Covetousness, also called Sir Harvey, is a naïve man who knows so little about Christianity, he doesn’t even know what restitution means—even though his title (Sir) denotes status, either in the clergy or the nobility. After he confesses to Repentance, however, Covetousness is overwhelmed by crippling guilt for his sins—this is one of the poem’s many examples of contrition, or genuine remorse for one’s wrongdoings.
Covetousness Character Timeline in Piers Plowman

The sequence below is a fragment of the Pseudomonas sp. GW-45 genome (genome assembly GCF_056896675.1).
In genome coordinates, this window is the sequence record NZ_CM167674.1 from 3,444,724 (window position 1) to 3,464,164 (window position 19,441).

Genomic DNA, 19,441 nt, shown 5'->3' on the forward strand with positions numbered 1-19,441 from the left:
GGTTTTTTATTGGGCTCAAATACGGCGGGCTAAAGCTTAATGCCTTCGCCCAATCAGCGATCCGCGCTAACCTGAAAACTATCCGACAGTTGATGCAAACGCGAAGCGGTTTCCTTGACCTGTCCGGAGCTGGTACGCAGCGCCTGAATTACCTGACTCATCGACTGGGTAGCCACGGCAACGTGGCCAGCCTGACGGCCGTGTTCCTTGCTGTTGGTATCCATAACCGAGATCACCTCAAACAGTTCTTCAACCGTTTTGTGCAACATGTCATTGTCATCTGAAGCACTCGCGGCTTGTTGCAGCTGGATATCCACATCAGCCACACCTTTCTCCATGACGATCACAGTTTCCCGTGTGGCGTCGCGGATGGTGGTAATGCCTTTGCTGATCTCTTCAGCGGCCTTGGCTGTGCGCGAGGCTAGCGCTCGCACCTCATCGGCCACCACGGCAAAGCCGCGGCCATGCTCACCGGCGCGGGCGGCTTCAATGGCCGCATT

The timeline below shows where the character Covetousness appears in Piers Plowman. The colored dots and icons indicate which themes are associated with that appearance.
...winds come. Piers explains that he uses the first pole to protect the tree from Covetousness. The second pole protects against the flesh, which introduces “worms of sin” to the tree.... (full context)